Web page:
Chipper's swan song far more bitter than sweet
Third baseman's career ends in frustrating fashion, along with Braves' season
ATLANTA -- It wasn't supposed to end this way. Not for the surging Atlanta Braves during the second half of the season, and certainly not for the people's choice.
This was a cruel finish for Chipper Jones.
More than an hour after the Braves' 6-3 loss Friday night at Turner Field to the Cardinals in the National League Wild Card game, hundreds of Atlanta fans kept yelling, "We want Chipper, we want Chipper, we want Chipper!" from behind the home dugout. They alternated their pleas for Jones with chopping and chanting.
He never came. He was somewhere trying to forget the nightmarish ending to his 19-year baseball career, and many of his demons for the evening were self-inflicted.
There was Jones' throwing error at third base in the fourth inning that helped the Braves go from a 2-0 lead to a 3-2 deficit. There also were his underwhelming moments at the plate. Jones finished with a couple of groundouts to second, a popout to second and a strikeout before he spent his last plate appearance breaking his bat for an infield single.
Not inspiring stuff.
Neither was the scene in the bottom of the eighth, when an avalanche of debris was fired from those part of the stuffed house of 52,631 fans for nearly 20 minutes. Braves fans were peeved over the umpires calling the infield fly rule on a play that resembled something more like the outfield fly rule, which doesn't exist, by the way.
The disputed play happened in the middle of left field.
With the call stifling a potential rally, Braves manager Fredi Gonzalez protested, but it was denied.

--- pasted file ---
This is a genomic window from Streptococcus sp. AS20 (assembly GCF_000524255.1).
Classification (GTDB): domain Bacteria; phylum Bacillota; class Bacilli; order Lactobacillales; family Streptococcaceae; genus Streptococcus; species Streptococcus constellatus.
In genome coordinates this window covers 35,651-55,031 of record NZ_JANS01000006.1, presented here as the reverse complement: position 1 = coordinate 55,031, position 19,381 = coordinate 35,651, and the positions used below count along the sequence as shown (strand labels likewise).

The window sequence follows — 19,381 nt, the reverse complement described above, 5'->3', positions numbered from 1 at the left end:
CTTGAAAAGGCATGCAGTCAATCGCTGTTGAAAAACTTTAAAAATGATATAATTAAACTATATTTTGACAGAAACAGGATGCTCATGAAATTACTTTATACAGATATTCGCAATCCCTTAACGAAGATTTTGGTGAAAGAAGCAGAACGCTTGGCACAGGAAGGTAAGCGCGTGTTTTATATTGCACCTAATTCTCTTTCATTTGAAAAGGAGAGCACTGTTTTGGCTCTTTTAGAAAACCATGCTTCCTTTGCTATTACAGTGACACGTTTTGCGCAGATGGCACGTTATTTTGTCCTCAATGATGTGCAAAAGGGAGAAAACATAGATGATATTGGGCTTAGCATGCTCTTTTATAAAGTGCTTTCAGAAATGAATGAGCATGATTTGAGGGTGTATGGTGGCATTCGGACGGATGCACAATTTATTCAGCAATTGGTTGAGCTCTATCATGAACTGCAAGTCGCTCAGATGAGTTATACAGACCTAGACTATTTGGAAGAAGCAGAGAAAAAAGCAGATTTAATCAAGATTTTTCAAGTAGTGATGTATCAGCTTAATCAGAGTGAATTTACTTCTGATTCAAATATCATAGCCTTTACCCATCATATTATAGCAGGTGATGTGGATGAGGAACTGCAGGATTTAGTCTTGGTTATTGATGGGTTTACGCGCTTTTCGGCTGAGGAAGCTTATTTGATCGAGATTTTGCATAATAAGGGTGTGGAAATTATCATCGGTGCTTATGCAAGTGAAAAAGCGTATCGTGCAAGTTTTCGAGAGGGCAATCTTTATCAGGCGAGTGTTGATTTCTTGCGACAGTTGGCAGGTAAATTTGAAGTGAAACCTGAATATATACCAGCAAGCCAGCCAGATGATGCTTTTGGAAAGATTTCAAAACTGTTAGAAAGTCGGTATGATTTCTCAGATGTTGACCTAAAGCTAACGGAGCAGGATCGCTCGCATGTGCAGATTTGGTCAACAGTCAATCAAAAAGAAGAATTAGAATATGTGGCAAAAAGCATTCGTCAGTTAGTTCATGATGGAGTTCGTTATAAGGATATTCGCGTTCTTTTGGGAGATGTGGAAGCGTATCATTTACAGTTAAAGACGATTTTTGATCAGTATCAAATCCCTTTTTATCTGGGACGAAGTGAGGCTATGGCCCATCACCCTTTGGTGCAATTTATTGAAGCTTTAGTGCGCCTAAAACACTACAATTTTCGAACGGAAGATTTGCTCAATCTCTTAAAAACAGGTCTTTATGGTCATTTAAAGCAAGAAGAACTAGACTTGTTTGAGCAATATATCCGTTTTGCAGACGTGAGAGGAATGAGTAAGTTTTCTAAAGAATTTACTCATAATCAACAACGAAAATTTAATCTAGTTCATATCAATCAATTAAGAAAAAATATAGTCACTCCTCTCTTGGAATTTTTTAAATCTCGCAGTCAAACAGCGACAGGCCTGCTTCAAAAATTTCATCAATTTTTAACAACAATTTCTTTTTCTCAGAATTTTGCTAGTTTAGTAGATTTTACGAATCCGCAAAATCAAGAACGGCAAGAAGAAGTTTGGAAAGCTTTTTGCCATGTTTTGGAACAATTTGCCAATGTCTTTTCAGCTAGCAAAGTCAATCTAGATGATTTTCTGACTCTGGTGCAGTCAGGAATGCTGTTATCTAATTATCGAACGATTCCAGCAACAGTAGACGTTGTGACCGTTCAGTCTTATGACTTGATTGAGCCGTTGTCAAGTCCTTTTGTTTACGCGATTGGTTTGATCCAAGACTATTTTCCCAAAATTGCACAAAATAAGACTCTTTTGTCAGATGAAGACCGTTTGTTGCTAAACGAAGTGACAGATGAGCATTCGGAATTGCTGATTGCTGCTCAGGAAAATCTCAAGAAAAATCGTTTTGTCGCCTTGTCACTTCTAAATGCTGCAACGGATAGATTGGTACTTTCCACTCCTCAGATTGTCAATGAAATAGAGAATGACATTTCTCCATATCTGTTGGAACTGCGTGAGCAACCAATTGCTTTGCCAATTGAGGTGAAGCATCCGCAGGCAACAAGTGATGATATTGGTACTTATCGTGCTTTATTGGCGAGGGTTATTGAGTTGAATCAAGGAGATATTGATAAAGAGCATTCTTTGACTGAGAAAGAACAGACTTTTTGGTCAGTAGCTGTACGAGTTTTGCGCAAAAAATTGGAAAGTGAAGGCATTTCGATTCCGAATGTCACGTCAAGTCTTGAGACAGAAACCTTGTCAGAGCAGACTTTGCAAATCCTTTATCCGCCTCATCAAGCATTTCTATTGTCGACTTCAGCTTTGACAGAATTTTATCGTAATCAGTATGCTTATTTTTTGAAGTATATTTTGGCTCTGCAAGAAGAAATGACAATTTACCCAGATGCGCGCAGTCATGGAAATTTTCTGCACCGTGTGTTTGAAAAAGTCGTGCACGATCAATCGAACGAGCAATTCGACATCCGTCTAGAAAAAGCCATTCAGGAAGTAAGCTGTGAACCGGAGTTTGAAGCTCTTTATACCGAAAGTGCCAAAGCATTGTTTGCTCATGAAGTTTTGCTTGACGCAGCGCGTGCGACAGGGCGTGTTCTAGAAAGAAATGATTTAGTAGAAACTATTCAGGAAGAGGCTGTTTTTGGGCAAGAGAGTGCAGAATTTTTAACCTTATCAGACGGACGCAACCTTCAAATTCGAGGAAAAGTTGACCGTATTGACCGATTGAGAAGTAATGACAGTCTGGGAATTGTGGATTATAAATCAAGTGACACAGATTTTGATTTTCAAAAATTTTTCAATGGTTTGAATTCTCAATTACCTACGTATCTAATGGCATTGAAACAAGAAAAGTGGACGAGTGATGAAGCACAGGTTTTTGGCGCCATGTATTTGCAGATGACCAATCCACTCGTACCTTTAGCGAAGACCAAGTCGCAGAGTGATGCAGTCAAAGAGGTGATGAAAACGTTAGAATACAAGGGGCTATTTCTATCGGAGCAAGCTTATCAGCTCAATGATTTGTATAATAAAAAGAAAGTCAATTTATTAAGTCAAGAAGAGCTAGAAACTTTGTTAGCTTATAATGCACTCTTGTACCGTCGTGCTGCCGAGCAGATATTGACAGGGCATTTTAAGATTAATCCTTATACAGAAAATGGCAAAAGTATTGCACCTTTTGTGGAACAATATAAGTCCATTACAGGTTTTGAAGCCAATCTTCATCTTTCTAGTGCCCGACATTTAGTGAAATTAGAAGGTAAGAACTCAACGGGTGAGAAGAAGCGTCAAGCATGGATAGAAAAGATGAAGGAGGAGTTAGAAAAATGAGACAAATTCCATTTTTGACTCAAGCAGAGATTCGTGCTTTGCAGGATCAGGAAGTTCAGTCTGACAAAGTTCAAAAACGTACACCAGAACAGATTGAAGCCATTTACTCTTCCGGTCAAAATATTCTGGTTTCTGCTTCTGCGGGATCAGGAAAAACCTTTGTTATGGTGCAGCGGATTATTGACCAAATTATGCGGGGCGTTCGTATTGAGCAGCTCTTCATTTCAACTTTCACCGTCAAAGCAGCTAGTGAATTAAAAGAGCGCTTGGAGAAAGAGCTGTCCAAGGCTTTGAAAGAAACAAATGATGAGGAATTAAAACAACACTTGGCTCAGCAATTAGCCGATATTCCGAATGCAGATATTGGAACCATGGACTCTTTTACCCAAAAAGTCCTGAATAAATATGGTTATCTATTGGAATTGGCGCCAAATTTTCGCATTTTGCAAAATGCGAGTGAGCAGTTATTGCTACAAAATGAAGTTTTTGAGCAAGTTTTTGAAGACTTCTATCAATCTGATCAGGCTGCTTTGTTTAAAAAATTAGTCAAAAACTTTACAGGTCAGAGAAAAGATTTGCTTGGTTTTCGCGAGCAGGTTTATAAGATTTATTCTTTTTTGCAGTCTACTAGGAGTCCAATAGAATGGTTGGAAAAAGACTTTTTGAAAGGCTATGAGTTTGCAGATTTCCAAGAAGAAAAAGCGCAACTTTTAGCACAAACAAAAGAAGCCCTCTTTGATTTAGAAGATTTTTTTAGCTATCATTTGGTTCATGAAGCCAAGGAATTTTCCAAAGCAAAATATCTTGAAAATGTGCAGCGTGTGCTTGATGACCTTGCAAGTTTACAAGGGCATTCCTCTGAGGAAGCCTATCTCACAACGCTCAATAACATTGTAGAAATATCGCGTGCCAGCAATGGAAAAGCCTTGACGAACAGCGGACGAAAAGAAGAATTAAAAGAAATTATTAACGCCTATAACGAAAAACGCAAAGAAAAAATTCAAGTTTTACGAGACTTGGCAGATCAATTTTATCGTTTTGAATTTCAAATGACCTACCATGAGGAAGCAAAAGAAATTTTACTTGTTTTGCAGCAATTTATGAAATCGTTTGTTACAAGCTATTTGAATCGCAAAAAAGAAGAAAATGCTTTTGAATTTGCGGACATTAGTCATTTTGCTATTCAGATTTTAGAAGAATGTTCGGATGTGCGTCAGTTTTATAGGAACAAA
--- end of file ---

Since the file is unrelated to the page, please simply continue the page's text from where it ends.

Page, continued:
As for the Braves' postgame clubhouse ...
"Lots of shock. People that were talking were obviously talking about the call," Jones said. "You know, they're disappointed. There's a lot of guys in there trying to lay blame, and I kind of kept my mouth shut, because ultimately, I feel like I'm the one to blame."
Jones thought about the fourth inning, when the Cardinals had a runner on first with nobody out. Matt Holliday ripped a sizzling grounder toward the third baseman, and after a nice grab, Jones threw several miles over the head of Braves second baseman Dan Uggla into right field.
Said Jones, with a sigh, "That play should have been a tailor-made double play, and they ended up scoring three runs, gaining momentum. It seems like that play right there turned everything."
Then Jones sighed again, adding, "Walking away from your last game, you certainly don't want to go 0-for-5 and making an error that loses the season for your ballclub."
Well, Jones went 1-for-5, not 0-for-5, and the timing of his error wasn't the best, but it didn't ruin the Braves' season. They did win 94 games to secure the NL's top Wild Card spot and home-field advantage in Friday's game. Not only that, Jones' fingerprints were all over that stretch from his rookie year in 1995 through 2005, when the Braves won their division every season, three pennants and a World Series championship.